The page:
Additionally, the Buccaneers need a new voice in hopes of extracting the talent out of Jameis Winston. Tomlin has long enjoyed a fruitful relationship with Ben Roethlisberger and could form a nice duo with Winston. If nothing else, he would command respect in a way that none of Winston’s previous head coaches have.
How bad does Winston need a savior? Over the last four years, both he and Blake Bortles have committed 75 turnovers. Winston did so on 242 fewer pass attempts and 40 less carries.
Moving on from Tomlin isn’t about him not being able to coach anymore. It’s about seeing the plain facts. The team needs a new voice, just as Green Bay needed to move on from McCarthy. There’s no shame in that.
In the NFL, results are the end game. For years, the Steelers have failed to reach their potential by either missing the playoffs entirely or being beaten once there.
It’s time for the Steelers, and Tomlin, to move on.
Top 10 coaches on the hot seat right now (interims excluded)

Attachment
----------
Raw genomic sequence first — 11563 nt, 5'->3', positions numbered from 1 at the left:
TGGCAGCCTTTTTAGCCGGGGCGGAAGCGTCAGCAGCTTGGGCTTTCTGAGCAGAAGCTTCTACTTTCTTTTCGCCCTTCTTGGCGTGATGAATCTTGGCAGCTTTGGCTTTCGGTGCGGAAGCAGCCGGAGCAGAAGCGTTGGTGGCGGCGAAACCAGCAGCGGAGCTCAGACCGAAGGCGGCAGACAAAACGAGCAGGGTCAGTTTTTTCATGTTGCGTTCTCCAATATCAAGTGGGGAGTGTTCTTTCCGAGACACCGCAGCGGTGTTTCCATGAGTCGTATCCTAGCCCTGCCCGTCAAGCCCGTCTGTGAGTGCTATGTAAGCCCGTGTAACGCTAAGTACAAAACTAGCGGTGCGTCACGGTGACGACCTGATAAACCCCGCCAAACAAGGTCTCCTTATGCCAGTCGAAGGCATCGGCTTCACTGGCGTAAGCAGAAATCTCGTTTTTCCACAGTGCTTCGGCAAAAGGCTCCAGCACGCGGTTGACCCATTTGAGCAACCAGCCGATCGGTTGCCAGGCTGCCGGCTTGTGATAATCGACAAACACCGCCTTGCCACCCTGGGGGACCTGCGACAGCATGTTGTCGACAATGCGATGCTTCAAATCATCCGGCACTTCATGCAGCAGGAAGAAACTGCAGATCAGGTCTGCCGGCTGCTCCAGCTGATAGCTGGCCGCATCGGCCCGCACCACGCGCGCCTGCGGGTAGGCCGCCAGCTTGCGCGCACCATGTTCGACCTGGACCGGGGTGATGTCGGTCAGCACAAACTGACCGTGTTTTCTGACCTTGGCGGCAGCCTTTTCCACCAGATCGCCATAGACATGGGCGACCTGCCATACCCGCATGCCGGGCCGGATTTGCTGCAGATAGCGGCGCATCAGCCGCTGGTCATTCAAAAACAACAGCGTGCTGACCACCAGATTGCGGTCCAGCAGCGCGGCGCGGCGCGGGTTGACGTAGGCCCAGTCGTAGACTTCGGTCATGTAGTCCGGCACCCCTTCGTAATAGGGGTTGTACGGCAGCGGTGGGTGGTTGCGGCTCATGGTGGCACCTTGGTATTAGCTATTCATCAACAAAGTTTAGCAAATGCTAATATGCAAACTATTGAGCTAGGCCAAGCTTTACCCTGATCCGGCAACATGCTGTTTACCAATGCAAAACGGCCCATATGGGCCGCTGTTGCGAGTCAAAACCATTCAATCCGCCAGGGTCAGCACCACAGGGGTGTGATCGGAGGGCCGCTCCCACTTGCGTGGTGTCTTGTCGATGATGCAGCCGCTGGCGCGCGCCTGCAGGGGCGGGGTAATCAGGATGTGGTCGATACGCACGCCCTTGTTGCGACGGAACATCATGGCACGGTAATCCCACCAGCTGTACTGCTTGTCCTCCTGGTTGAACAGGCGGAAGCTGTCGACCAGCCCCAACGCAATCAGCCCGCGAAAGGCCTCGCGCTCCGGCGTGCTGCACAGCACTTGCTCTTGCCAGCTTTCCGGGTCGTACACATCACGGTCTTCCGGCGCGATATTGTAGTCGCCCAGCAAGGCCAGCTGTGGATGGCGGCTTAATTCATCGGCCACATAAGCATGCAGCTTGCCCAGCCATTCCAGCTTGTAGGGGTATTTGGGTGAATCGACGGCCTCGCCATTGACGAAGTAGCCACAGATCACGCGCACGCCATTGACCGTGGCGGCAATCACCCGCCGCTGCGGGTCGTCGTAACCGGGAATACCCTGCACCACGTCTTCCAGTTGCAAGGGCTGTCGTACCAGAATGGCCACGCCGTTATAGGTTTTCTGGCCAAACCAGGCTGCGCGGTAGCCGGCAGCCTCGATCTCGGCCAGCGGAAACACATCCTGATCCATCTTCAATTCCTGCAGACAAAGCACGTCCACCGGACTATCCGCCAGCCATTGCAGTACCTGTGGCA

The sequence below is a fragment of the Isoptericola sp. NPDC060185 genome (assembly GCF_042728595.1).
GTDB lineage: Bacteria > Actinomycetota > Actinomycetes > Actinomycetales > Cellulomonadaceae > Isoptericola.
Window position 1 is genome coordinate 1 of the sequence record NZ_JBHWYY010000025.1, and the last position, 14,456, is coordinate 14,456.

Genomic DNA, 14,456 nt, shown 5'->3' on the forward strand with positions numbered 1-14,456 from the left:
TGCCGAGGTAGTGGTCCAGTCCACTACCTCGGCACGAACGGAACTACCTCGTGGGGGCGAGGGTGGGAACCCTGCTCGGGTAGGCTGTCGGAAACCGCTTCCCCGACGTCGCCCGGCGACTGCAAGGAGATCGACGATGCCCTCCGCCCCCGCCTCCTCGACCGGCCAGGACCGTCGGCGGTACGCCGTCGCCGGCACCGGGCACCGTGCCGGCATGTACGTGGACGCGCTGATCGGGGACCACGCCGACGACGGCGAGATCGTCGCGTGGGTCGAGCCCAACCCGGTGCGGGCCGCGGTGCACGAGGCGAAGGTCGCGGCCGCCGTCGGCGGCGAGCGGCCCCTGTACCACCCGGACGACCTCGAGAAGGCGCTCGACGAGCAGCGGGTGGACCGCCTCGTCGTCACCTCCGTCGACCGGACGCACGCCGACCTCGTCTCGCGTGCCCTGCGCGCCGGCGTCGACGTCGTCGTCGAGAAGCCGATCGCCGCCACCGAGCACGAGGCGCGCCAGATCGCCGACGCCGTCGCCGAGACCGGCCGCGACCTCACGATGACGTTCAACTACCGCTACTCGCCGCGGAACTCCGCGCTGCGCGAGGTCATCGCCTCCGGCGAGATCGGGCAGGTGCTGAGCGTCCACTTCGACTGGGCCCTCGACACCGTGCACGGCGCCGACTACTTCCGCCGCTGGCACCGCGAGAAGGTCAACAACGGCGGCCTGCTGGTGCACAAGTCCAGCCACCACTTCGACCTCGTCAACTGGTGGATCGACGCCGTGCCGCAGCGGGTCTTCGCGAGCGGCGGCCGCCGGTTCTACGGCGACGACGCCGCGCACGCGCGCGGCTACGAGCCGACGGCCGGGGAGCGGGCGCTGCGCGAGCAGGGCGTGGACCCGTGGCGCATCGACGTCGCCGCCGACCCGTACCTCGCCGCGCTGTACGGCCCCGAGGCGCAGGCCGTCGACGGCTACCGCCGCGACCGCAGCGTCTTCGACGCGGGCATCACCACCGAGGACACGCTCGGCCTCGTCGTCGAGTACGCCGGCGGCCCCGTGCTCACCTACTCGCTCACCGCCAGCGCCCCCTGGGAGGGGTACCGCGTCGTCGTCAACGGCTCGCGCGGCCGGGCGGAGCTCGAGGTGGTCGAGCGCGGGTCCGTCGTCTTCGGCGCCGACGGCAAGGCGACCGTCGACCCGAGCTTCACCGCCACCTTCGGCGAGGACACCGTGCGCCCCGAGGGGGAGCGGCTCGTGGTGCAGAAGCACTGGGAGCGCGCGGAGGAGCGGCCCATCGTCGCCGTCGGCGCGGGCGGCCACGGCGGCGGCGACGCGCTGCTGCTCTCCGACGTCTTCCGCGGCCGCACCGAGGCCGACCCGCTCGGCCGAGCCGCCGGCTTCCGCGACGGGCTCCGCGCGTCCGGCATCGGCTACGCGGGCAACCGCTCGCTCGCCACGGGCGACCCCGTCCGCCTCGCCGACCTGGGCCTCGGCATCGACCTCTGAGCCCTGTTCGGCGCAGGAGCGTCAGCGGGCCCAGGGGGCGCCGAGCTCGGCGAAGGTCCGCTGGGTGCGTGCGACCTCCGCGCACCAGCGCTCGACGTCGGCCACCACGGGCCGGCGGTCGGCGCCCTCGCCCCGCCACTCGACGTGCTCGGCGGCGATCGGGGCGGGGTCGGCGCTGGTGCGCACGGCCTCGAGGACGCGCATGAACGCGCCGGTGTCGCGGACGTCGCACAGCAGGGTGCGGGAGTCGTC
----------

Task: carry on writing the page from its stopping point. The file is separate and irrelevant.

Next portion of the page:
1. Todd Bowles, New York Jets
2. Dirk Koetter, Tampa Bay Buccaneers
3. Vance Joseph, Denver Broncos
4. Steve Wilks, Arizona Cardinals
5. Doug Marrone, Jacksonville Jaguars
6. Ron Rivera, Carolina Panthers
7. Adam Gase, Miami Dolphins
8. Mike Zimmer, Minnesota Vikings
9. Dan Quinn, Atlanta Falcons
10. Matt Patricia, Detroit Lions
“We can’t afford to take a week off. That’s not even an option. We’ve got to attack this week the same way we’ve been attacking … and finish this season off right.”
– Dallas Cowboys running back Ezekiel Elliott on playing in Week 17
The Cowboys can’t earn a first-round bye, with the Rams and Saints locking those up. However, Dallas is going to keep their starters going in hopes of maintaining momentum prior to the playoffs. It’s a dangerous strategy with the Cowboys risking the health of starters, but we’ve seen this work before.
In 2007, the Giants could have played their backups in a meaningless Week 17 game against New England but elected to roll with the starters. New York lost to the undefeated Patriots but gained confidence, something they utilized in Super Bowl XLII.
The Packers are missing out on postseason play for the second consecutive year. The last time that happened was 2005-06. Only the Patriots have a longer such streak, not having missed the playoffs two years straight since 1999-2000.